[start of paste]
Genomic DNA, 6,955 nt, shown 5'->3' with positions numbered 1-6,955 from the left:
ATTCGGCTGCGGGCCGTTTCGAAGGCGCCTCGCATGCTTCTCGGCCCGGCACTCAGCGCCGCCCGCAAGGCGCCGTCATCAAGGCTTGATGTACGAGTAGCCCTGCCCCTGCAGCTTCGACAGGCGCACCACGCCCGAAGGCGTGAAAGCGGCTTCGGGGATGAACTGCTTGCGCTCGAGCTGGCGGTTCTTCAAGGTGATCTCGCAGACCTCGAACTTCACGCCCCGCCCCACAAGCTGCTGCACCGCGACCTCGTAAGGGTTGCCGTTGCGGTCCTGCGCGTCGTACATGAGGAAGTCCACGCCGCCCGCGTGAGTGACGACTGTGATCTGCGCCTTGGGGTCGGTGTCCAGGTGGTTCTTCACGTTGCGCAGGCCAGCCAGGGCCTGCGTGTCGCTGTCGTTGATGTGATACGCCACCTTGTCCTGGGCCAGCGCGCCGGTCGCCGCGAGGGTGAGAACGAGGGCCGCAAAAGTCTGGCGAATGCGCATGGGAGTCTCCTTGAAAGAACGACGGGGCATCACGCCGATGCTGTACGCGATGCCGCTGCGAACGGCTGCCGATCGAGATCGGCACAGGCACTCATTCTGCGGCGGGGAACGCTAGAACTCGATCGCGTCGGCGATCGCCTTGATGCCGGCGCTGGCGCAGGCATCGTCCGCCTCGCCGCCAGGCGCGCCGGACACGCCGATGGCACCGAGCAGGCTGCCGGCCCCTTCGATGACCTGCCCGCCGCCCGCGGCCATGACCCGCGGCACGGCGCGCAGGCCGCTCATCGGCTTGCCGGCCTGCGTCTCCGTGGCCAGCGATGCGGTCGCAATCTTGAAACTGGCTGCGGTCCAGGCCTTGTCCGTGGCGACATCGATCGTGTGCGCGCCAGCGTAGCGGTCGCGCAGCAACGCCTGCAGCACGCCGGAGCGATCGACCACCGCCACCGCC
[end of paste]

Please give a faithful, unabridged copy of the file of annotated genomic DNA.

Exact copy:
Genomic DNA, 6,955 nt, shown 5'->3' with positions numbered 1-6,955 from the left:
ATTCGGCTGCGGGCCGTTTCGAAGGCGCCTCGCATGCTTCTCGGCCCGGCACTCAGCGCCGCCCGCAAGGCGCCGTCATCAAGGCTTGATGTACGAGTAGCCCTGCCCCTGCAGCTTCGACAGGCGCACCACGCCCGAAGGCGTGAAAGCGGCTTCGGGGATGAACTGCTTGCGCTCGAGCTGGCGGTTCTTCAAGGTGATCTCGCAGACCTCGAACTTCACGCCCCGCCCCACAAGCTGCTGCACCGCGACCTCGTAAGGGTTGCCGTTGCGGTCCTGCGCGTCGTACATGAGGAAGTCCACGCCGCCCGCGTGAGTGACGACTGTGATCTGCGCCTTGGGGTCGGTGTCCAGGTGGTTCTTCACGTTGCGCAGGCCAGCCAGGGCCTGCGTGTCGCTGTCGTTGATGTGATACGCCACCTTGTCCTGGGCCAGCGCGCCGGTCGCCGCGAGGGTGAGAACGAGGGCCGCAAAAGTCTGGCGAATGCGCATGGGAGTCTCCTTGAAAGAACGACGGGGCATCACGCCGATGCTGTACGCGATGCCGCTGCGAACGGCTGCCGATCGAGATCGGCACAGGCACTCATTCTGCGGCGGGGAACGCTAGAACTCGATCGCGTCGGCGATCGCCTTGATGCCGGCGCTGGCGCAGGCATCGTCCGCCTCGCCGCCAGGCGCGCCGGACACGCCGATGGCACCGAGCAGGCTGCCGGCCCCTTCGATGACCTGCCCGCCGCCCGCGGCCATGACCCGCGGCACGGCGCGCAGGCCGCTCATCGGCTTGCCGGCCTGCGTCTCCGTGGCCAGCGATGCGGTCGCAATCTTGAAACTGGCTGCGGTCCAGGCCTTGTCCGTGGCGACATCGATCGTGTGCGCGCCAGCGTAGCGGTCGCGCAGCAACGCCTGCAGCACGCCGGAGCGATCGACCACCGCCACCGCC